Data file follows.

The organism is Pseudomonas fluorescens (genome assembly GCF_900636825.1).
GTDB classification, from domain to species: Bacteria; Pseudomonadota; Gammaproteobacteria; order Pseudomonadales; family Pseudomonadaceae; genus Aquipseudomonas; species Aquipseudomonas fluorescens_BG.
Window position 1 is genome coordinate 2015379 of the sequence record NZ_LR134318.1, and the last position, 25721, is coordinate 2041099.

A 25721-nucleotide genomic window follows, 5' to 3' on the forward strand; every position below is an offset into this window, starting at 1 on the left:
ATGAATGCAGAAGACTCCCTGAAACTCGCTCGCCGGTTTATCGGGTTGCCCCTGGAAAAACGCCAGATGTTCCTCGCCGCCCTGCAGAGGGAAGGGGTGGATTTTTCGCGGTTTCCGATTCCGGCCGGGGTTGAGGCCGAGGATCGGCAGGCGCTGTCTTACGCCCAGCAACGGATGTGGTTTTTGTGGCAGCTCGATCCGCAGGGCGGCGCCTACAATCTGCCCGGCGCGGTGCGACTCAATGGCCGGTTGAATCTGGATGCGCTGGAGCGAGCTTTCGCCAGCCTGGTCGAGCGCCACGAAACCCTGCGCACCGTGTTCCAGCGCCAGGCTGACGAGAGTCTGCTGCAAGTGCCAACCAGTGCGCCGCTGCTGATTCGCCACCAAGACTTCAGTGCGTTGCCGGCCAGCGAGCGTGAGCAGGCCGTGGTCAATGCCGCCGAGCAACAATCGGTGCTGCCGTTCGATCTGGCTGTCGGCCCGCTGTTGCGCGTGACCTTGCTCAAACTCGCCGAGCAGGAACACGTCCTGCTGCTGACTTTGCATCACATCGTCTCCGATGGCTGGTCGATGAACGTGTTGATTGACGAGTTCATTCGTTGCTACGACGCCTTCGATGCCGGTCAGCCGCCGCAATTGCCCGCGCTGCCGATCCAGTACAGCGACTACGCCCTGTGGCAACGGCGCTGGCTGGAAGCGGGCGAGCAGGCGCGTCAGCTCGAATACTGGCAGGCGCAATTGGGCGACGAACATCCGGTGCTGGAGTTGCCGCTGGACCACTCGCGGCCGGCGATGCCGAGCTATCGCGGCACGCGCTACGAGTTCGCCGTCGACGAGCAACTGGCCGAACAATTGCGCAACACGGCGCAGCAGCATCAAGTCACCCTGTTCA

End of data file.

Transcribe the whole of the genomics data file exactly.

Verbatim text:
The organism is Pseudomonas fluorescens (genome assembly GCF_900636825.1).
GTDB classification, from domain to species: Bacteria; Pseudomonadota; Gammaproteobacteria; order Pseudomonadales; family Pseudomonadaceae; genus Aquipseudomonas; species Aquipseudomonas fluorescens_BG.
Window position 1 is genome coordinate 2015379 of the sequence record NZ_LR134318.1, and the last position, 25721, is coordinate 2041099.

A 25721-nucleotide genomic window follows, 5' to 3' on the forward strand; every position below is an offset into this window, starting at 1 on the left:
ATGAATGCAGAAGACTCCCTGAAACTCGCTCGCCGGTTTATCGGGTTGCCCCTGGAAAAACGCCAGATGTTCCTCGCCGCCCTGCAGAGGGAAGGGGTGGATTTTTCGCGGTTTCCGATTCCGGCCGGGGTTGAGGCCGAGGATCGGCAGGCGCTGTCTTACGCCCAGCAACGGATGTGGTTTTTGTGGCAGCTCGATCCGCAGGGCGGCGCCTACAATCTGCCCGGCGCGGTGCGACTCAATGGCCGGTTGAATCTGGATGCGCTGGAGCGAGCTTTCGCCAGCCTGGTCGAGCGCCACGAAACCCTGCGCACCGTGTTCCAGCGCCAGGCTGACGAGAGTCTGCTGCAAGTGCCAACCAGTGCGCCGCTGCTGATTCGCCACCAAGACTTCAGTGCGTTGCCGGCCAGCGAGCGTGAGCAGGCCGTGGTCAATGCCGCCGAGCAACAATCGGTGCTGCCGTTCGATCTGGCTGTCGGCCCGCTGTTGCGCGTGACCTTGCTCAAACTCGCCGAGCAGGAACACGTCCTGCTGCTGACTTTGCATCACATCGTCTCCGATGGCTGGTCGATGAACGTGTTGATTGACGAGTTCATTCGTTGCTACGACGCCTTCGATGCCGGTCAGCCGCCGCAATTGCCCGCGCTGCCGATCCAGTACAGCGACTACGCCCTGTGGCAACGGCGCTGGCTGGAAGCGGGCGAGCAGGCGCGTCAGCTCGAATACTGGCAGGCGCAATTGGGCGACGAACATCCGGTGCTGGAGTTGCCGCTGGACCACTCGCGGCCGGCGATGCCGAGCTATCGCGGCACGCGCTACGAGTTCGCCGTCGACGAGCAACTGGCCGAACAATTGCGCAACACGGCGCAGCAGCATCAAGTCACCCTGTTCA